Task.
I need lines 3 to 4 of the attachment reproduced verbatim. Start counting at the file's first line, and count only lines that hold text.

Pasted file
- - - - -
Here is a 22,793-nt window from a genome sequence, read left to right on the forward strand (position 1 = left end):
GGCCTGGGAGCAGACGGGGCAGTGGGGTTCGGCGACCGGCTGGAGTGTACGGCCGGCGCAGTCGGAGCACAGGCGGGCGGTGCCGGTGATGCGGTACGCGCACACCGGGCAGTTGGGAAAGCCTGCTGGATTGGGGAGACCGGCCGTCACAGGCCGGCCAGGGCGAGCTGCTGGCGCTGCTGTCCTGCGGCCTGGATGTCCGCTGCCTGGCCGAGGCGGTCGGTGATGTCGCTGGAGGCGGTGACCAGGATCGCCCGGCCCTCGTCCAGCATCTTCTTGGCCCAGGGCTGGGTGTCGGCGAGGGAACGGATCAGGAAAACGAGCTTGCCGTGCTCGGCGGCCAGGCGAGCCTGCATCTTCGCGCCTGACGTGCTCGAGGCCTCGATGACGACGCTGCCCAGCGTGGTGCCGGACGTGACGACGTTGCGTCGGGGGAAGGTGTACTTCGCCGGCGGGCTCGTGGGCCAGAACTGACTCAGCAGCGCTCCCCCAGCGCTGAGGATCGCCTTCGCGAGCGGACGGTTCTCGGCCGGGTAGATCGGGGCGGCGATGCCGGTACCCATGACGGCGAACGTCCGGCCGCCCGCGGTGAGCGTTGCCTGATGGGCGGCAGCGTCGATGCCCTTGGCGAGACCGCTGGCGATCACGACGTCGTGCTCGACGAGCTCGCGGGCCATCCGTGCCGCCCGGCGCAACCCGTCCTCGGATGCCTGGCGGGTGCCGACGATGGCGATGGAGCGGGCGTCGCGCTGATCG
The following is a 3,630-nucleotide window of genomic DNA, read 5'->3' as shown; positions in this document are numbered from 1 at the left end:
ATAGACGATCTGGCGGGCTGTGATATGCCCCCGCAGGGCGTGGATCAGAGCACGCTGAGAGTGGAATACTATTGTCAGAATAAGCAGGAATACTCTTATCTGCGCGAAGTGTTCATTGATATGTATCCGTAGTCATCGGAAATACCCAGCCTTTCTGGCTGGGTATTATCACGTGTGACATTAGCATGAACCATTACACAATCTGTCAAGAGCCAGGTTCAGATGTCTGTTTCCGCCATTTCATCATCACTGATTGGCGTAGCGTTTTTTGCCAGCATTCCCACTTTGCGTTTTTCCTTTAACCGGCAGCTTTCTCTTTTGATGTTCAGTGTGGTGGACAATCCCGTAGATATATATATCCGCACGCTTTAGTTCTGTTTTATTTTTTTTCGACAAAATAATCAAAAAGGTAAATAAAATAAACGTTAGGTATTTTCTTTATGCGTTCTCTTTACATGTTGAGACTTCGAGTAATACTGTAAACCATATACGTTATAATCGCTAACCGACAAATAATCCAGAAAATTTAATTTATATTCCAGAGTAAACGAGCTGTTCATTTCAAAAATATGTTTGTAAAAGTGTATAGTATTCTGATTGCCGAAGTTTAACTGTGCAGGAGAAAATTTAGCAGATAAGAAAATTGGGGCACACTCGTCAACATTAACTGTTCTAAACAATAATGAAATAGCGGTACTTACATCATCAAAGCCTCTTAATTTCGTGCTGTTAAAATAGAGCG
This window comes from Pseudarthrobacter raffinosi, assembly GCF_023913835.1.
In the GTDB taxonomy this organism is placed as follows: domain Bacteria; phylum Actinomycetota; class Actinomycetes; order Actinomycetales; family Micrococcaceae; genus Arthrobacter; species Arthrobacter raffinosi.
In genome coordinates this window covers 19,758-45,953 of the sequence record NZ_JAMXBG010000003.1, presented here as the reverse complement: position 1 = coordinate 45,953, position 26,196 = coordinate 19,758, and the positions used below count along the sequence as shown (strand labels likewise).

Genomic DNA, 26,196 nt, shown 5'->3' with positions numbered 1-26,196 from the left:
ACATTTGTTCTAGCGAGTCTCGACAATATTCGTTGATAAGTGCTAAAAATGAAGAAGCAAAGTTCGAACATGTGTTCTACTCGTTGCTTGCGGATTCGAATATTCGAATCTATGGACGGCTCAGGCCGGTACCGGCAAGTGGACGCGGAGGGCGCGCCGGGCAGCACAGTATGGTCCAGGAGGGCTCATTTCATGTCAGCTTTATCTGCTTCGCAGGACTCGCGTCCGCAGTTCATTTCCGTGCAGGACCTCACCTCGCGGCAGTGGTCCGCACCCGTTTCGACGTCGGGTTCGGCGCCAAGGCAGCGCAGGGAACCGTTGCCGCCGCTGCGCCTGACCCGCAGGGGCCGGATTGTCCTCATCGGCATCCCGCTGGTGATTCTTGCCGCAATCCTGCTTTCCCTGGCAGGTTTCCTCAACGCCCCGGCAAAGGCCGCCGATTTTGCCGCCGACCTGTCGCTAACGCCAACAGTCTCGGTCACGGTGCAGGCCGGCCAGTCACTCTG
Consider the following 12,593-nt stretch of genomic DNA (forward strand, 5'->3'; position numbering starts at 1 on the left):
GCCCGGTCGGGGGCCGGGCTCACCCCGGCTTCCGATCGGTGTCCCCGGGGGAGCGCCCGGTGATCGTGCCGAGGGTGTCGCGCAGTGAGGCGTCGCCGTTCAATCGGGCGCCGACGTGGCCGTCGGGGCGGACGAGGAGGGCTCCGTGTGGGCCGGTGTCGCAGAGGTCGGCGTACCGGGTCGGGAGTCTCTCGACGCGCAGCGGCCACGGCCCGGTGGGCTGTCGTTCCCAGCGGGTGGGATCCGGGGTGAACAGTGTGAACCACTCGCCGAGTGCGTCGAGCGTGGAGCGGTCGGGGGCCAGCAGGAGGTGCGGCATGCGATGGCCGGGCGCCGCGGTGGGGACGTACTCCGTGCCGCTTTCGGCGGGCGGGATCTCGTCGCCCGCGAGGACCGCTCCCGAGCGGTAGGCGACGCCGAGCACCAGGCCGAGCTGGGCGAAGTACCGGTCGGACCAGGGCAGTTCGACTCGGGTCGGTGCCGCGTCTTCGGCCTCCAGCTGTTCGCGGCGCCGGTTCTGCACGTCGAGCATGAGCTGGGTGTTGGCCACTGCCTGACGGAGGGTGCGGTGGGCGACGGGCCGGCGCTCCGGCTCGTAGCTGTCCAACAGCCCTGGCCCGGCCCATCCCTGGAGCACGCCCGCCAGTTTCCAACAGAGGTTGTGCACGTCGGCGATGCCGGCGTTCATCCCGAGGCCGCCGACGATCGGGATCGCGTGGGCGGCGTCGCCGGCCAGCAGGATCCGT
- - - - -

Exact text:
The following is a 3,630-nucleotide window of genomic DNA, read 5'->3' as shown; positions in this document are numbered from 1 at the left end:
ATAGACGATCTGGCGGGCTGTGATATGCCCCCGCAGGGCGTGGATCAGAGCACGCTGAGAGTGGAATACTATTGTCAGAATAAGCAGGAATACTCTTATCTGCGCGAAGTGTTCATTGATATGTATCCGTAGTCATCGGAAATACCCAGCCTTTCTGGCTGGGTATTATCACGTGTGACATTAGCATGAACCATTACACAATCTGTCAAGAGCCAGGTTCAGATGTCTGTTTCCGCCATTTCATCATCACTGATTGGCGTAGCGTTTTTTGCCAGCATTCCCACTTTGCGTTTTTCCTTTAACCGGCAGCTTTCTCTTTTGATGTTCAGTGTGGTGGACAATCCCGTAGATATATATATCCGCACGCTTTAGTTCTGTTTTATTTTTTTTCGACAAAATAATCAAAAAGGTAAATAAAATAAACGTTAGGTATTTTCTTTATGCGTTCTCTTTACATGTTGAGACTTCGAGTAATACTGTAAACCATATACGTTATAATCGCTAACCGACAAATAATCCAGAAAATTTAATTTATATTCCAGAGTAAACGAGCTGTTCATTTCAAAAATATGTTTGTAAAAGTGTATAGTATTCTGATTGCCGAAGTTTAACTGTGCAGGAGAAAATTTAGCAGATAAGAAAATTGGGGCACACTCGTCAACATTAACTGTTCTAAACAATAATGAAATAGCGGTACTTACATCATCAAAGCCTCTTAATTTCGTGCTGTTAAAATAGAGCG